Vall d'Hebron shows that starting medication in patients with first symptoms of multiple sclerosis reduces long-term disability

The results show for the first time that patients who start treatment less than six months after having the first symptoms of the disease have a slower progression and less disability than when therapy is started more than 16 months later.


Starting treatment for multiple sclerosis less than six months after the onset of the first symptoms reduces the risk of disability as the disease progresses. These results are demonstrated by a study led by the Vall d'Hebron Research Institute (VHIR) and the Multiple Sclerosis Center of Catalonia (Cemcat), part of the Vall d’Hebron Campus, published in Neurology.

In multiple sclerosis, the patients' immune system attacks myelin, a substance that insulates and protects the nerves. Although the most common symptoms are related to mobility or balance problems, the disease includes other symptoms such as fatigue, tingling in the extremities, vision difficulties, neurological alterations, among others. The progression of the disease can be very diverse depending on each patient, but until now very little is known about these differences, which is why research is essential to anticipate severe symptoms and improve the quality of life of patients.

The work presented now consisted of the follow-up of 580 people between 16 and 50 years of age who had a first episode of symptoms related to multiple sclerosis and were treated at Cemcat between 1994 and 2021. All of them were taking a drug to control the inflammatory process characteristic of the disease, but they had started receiving it at different times: 194 had started treatment less than six months after the first episode, 192 patients had started it between six and 16 months after the onset of symptoms, and 194 more than 16 months later.

The researchers monitored patients' disability and magnetic resonance imaging for an average of 11 years. It was found that people who had received treatment in the first six months after the onset of the first symptoms had half the risk of having advanced disability compared to those who had started treatment more than 16 months later. For example, they had more mobility and strength in their limbs, less sleep disturbance, less fatigue and anxiety, and better cognitive function.

On the other hand, it was observed that, in people with early therapy, the disease remained stable for longer than in those who had received it 16 months later. In addition, patients with early treatment had a 60% lower risk of progressing to secondary progressive multiple sclerosis, in which symptoms worsen steadily, and not only when there are flare-ups. Specifically, 7% of patients who received therapy before six months made this progression, while this number increased to 23% in patients who did so more than 16 months later.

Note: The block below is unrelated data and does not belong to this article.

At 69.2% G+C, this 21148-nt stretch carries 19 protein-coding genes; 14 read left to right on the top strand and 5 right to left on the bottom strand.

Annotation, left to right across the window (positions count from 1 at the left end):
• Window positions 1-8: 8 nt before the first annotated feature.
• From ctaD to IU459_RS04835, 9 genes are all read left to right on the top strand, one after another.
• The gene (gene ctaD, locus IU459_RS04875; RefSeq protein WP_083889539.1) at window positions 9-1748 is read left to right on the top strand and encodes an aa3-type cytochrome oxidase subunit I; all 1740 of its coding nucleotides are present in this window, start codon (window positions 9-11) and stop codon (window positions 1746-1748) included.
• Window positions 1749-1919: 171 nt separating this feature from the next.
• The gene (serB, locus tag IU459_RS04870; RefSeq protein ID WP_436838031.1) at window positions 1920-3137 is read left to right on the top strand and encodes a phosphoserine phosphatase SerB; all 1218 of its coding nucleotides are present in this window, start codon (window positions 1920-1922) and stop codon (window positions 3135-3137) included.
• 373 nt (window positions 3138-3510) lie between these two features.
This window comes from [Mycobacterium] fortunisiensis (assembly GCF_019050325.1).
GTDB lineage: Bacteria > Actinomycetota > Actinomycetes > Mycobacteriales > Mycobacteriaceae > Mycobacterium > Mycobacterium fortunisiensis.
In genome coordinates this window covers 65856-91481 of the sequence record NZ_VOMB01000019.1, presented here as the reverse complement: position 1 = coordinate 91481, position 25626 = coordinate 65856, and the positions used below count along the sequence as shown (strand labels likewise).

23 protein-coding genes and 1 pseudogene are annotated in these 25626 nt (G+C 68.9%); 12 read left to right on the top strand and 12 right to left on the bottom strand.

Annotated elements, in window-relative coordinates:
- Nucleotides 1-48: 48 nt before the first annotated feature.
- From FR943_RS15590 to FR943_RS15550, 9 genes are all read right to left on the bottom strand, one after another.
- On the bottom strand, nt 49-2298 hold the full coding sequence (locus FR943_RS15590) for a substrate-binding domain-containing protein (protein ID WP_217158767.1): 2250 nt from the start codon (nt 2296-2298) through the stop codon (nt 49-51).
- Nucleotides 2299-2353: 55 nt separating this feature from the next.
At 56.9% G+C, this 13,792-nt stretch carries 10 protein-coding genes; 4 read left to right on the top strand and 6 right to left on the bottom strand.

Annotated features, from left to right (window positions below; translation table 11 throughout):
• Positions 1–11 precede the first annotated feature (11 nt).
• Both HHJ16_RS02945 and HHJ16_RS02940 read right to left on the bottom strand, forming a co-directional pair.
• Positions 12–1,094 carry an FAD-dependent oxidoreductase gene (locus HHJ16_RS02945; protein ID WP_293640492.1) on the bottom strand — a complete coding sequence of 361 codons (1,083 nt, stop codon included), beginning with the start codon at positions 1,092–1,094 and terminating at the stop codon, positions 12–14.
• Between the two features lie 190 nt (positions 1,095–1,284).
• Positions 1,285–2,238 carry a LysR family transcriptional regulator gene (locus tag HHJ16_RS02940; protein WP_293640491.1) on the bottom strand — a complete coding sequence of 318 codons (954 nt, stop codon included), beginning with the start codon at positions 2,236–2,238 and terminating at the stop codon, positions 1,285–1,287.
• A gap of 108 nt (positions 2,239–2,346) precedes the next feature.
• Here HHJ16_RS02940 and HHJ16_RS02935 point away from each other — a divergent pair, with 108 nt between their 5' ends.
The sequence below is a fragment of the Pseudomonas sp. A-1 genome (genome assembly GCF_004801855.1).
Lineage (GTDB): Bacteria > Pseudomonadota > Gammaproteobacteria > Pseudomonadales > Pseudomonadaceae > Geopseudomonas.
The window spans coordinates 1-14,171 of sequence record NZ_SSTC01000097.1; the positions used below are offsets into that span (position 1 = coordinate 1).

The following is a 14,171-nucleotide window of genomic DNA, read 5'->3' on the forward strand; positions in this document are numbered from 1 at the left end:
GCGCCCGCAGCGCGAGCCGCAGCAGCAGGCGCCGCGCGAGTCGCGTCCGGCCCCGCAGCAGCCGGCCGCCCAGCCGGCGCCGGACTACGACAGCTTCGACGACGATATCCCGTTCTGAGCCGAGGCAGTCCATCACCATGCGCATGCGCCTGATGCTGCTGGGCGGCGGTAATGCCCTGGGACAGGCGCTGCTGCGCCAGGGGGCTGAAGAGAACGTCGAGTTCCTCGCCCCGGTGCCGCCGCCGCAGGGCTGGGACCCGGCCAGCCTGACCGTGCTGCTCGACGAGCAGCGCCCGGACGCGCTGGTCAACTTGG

"Our results are the first to show that, when symptoms begin to show, the sooner we start treatment, the better, even before the definitive diagnosis of multiple sclerosis", explains Dr. Alvaro Cobo-Calvo, neurologist at the Neurology Department of the Vall d'Hebron University Hospital and Cemcat, principal investigator of the Clinical Neuroimmunology group at VHIR and first author of the study. "In this way, the progression will be slower and the disability that patients suffer years later will decrease. For this, it is also essential to promote early detection of multiple sclerosis", he adds.

Magnetic resonance imaging aids in the follow-up of patients with multiple sclerosis

The research also reaffirms the importance of MRI in the follow-up of patients with multiple sclerosis. The results show that the information provided by resonance imaging is essential in helping healthcare professionals make decisions to initiate treatment earlier and subsequently evaluate the response to therapies.7

"Radiological images indicate that, even when the patient has from the beginning important lesions in the nervous system, often accompanied by severe symptoms, early treatment is able to stop the progression of the disease", concludes Dr. Xavier Montalban, head of the Neurology Department at Vall d'Hebron University Hospital, head of the Clinical Neuroimmunology research group at VHIR and director of Cemcat.

Even when a patient has significant lesions in the nervous system from the beginning, often accompanied by severe symptoms, early treatment is able to slow the progression of multiple sclerosis.

Share it:

Related news

Related professionals

Subscribe to our newsletters and be a part of Vall d'Hebron Campus

By accepting these conditions, you are agreeing to the processing of your personal data for the provision of the services requested through this portal, and, if necessary, for any procedures required by the administrations or public bodies involved in this processing, and their subsequent inclusion in the aforementioned automated file. You may exercise your rights to access, rectification, cancellation or opposition by writing to, clearly stating the subject as "Exercising of Data Protection Rights".
Operated by: Vall d’Hebron University Hospital Foundation – Research Institute.
Purpose: Manage the user’s contact information.
Legitimisation: Express acceptance of the privacy policy.
Rights: To access, rectify, and delete personal information data, as well to the portability thereof and to limit and/or oppose their use.
Source: The interested party themselves.